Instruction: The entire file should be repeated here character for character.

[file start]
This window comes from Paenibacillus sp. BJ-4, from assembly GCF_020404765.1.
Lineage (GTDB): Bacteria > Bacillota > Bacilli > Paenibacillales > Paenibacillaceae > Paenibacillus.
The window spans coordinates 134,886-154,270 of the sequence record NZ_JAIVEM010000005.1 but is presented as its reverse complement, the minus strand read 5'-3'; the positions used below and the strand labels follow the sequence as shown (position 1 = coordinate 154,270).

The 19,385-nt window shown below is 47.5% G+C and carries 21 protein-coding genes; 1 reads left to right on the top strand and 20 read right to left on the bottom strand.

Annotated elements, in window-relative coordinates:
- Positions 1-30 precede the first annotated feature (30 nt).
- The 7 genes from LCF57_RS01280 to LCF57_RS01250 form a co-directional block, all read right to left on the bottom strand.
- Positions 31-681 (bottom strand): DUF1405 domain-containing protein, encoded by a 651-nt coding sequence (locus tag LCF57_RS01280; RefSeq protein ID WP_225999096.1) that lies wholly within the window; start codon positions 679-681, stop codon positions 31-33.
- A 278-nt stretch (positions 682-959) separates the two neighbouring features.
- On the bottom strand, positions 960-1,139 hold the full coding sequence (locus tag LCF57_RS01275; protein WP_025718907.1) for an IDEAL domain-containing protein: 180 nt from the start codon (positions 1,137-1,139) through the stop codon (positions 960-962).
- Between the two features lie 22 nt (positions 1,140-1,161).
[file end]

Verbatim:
This window comes from Paenibacillus sp. BJ-4, from assembly GCF_020404765.1.
Lineage (GTDB): Bacteria > Bacillota > Bacilli > Paenibacillales > Paenibacillaceae > Paenibacillus.
The window spans coordinates 134,886-154,270 of the sequence record NZ_JAIVEM010000005.1 but is presented as its reverse complement, the minus strand read 5'-3'; the positions used below and the strand labels follow the sequence as shown (position 1 = coordinate 154,270).

The 19,385-nt window shown below is 47.5% G+C and carries 21 protein-coding genes; 1 reads left to right on the top strand and 20 read right to left on the bottom strand.

Annotated elements, in window-relative coordinates:
- Positions 1-30 precede the first annotated feature (30 nt).
- The 7 genes from LCF57_RS01280 to LCF57_RS01250 form a co-directional block, all read right to left on the bottom strand.
- Positions 31-681 (bottom strand): DUF1405 domain-containing protein, encoded by a 651-nt coding sequence (locus tag LCF57_RS01280; RefSeq protein ID WP_225999096.1) that lies wholly within the window; start codon positions 679-681, stop codon positions 31-33.
- A 278-nt stretch (positions 682-959) separates the two neighbouring features.
- On the bottom strand, positions 960-1,139 hold the full coding sequence (locus tag LCF57_RS01275; protein WP_025718907.1) for an IDEAL domain-containing protein: 180 nt from the start codon (positions 1,137-1,139) through the stop codon (positions 960-962).
- Between the two features lie 22 nt (positions 1,140-1,161).